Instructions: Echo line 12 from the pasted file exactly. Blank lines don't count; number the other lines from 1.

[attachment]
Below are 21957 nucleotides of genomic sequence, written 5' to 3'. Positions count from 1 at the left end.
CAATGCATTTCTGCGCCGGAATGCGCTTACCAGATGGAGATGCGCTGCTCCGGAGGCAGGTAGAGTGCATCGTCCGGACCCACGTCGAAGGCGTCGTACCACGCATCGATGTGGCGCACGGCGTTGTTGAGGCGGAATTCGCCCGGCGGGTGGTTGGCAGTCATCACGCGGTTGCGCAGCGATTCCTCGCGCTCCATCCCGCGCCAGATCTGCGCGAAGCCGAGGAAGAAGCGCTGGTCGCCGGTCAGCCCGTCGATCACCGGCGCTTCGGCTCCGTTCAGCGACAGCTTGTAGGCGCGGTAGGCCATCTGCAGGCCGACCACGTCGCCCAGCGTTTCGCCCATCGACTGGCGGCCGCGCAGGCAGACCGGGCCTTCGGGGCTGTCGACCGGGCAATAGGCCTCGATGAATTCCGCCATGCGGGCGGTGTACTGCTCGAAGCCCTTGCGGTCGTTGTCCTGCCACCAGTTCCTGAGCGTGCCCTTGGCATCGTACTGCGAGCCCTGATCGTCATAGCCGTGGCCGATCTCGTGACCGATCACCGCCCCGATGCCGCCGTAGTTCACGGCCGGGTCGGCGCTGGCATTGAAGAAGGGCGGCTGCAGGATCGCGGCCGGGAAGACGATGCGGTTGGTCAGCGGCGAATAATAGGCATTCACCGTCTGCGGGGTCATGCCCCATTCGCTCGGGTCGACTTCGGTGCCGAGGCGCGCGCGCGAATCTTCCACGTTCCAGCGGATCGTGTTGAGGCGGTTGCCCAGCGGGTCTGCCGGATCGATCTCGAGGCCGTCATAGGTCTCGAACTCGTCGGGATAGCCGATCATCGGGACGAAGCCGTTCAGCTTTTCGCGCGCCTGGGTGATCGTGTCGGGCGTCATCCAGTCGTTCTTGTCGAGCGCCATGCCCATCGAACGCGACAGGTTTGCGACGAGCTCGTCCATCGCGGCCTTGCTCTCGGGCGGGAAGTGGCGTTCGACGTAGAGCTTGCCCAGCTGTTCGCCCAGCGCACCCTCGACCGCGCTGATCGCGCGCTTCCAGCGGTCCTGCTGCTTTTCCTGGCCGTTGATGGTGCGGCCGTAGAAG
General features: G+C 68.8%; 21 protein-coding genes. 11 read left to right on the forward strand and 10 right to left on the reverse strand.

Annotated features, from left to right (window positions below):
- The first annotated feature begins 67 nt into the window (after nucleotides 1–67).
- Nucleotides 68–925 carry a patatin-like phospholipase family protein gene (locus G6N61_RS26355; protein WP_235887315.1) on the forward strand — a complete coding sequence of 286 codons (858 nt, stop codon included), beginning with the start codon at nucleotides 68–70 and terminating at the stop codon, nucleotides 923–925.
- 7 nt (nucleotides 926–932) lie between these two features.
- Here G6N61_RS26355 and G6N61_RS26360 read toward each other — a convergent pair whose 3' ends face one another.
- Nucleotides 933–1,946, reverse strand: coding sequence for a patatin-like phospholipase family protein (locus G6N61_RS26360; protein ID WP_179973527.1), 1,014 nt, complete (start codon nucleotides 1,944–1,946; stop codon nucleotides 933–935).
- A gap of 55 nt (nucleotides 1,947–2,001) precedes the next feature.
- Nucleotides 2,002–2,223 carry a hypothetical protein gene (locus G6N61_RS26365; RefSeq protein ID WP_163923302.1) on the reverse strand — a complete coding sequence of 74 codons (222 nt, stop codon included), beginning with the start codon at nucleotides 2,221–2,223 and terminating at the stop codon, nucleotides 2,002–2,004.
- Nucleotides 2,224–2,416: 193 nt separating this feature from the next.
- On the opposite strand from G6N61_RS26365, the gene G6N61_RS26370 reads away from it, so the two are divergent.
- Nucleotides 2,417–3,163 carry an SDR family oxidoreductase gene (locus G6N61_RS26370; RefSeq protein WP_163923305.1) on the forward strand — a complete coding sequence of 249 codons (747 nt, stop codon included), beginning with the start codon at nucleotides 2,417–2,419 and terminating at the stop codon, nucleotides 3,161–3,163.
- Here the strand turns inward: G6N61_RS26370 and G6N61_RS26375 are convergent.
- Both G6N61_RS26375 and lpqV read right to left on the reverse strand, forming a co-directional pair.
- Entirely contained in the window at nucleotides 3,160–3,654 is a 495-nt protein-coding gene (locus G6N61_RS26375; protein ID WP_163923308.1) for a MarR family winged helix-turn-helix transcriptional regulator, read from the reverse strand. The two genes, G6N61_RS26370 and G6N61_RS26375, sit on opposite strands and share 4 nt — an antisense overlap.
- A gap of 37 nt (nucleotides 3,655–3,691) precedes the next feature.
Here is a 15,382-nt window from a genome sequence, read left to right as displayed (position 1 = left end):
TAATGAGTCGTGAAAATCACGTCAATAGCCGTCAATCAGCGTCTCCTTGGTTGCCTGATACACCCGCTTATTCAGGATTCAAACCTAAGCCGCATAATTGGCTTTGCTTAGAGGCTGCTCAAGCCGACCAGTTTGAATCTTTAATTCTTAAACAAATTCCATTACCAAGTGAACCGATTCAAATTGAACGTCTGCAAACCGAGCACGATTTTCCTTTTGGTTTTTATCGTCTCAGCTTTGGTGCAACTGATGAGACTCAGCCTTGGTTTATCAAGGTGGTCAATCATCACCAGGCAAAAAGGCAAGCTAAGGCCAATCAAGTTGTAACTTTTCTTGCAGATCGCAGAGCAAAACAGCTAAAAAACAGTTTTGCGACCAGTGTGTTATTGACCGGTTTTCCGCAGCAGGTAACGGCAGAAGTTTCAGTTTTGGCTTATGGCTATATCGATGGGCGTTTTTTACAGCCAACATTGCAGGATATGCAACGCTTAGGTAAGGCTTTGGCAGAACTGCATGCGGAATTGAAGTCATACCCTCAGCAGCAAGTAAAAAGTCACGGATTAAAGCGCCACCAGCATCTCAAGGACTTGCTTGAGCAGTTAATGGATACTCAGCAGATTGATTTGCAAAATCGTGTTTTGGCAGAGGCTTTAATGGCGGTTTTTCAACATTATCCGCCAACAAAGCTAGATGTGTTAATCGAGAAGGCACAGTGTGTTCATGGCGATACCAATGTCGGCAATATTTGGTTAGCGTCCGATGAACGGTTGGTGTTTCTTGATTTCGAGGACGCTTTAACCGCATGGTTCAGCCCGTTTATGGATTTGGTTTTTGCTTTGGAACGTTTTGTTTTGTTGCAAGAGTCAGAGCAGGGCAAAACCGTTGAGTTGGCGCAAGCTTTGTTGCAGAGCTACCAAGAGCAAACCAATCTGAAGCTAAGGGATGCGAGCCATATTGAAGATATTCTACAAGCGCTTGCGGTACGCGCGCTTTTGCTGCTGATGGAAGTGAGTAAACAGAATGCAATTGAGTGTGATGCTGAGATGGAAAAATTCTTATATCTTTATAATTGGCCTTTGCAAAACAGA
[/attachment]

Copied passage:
- Nucleotides 2,224–2,416: 193 nt separating this feature from the next.